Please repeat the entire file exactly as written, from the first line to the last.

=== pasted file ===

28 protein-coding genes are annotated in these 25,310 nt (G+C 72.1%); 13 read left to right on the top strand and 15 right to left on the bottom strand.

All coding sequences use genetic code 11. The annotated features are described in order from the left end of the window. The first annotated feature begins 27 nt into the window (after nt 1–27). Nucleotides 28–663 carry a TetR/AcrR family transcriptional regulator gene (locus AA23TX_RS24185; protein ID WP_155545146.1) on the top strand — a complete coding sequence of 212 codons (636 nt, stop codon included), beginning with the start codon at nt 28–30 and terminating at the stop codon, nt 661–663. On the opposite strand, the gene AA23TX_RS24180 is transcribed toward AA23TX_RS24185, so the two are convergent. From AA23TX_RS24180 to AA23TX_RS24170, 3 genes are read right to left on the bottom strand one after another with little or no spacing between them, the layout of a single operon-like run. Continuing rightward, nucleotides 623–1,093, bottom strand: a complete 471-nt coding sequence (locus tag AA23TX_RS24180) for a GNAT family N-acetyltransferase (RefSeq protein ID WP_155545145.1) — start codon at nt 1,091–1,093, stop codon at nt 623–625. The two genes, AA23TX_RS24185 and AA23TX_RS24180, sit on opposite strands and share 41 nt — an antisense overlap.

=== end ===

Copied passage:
28 protein-coding genes are annotated in these 25,310 nt (G+C 72.1%); 13 read left to right on the top strand and 15 right to left on the bottom strand.

All coding sequences use genetic code 11. The annotated features are described in order from the left end of the window. The first annotated feature begins 27 nt into the window (after nt 1–27). Nucleotides 28–663 carry a TetR/AcrR family transcriptional regulator gene (locus AA23TX_RS24185; protein ID WP_155545146.1) on the top strand — a complete coding sequence of 212 codons (636 nt, stop codon included), beginning with the start codon at nt 28–30 and terminating at the stop codon, nt 661–663. On the opposite strand, the gene AA23TX_RS24180 is transcribed toward AA23TX_RS24185, so the two are convergent. From AA23TX_RS24180 to AA23TX_RS24170, 3 genes are read right to left on the bottom strand one after another with little or no spacing between them, the layout of a single operon-like run. Continuing rightward, nucleotides 623–1,093, bottom strand: a complete 471-nt coding sequence (locus tag AA23TX_RS24180) for a GNAT family N-acetyltransferase (RefSeq protein ID WP_155545145.1) — start codon at nt 1,091–1,093, stop codon at nt 623–625. The two genes, AA23TX_RS24185 and AA23TX_RS24180, sit on opposite strands and share 41 nt — an antisense overlap.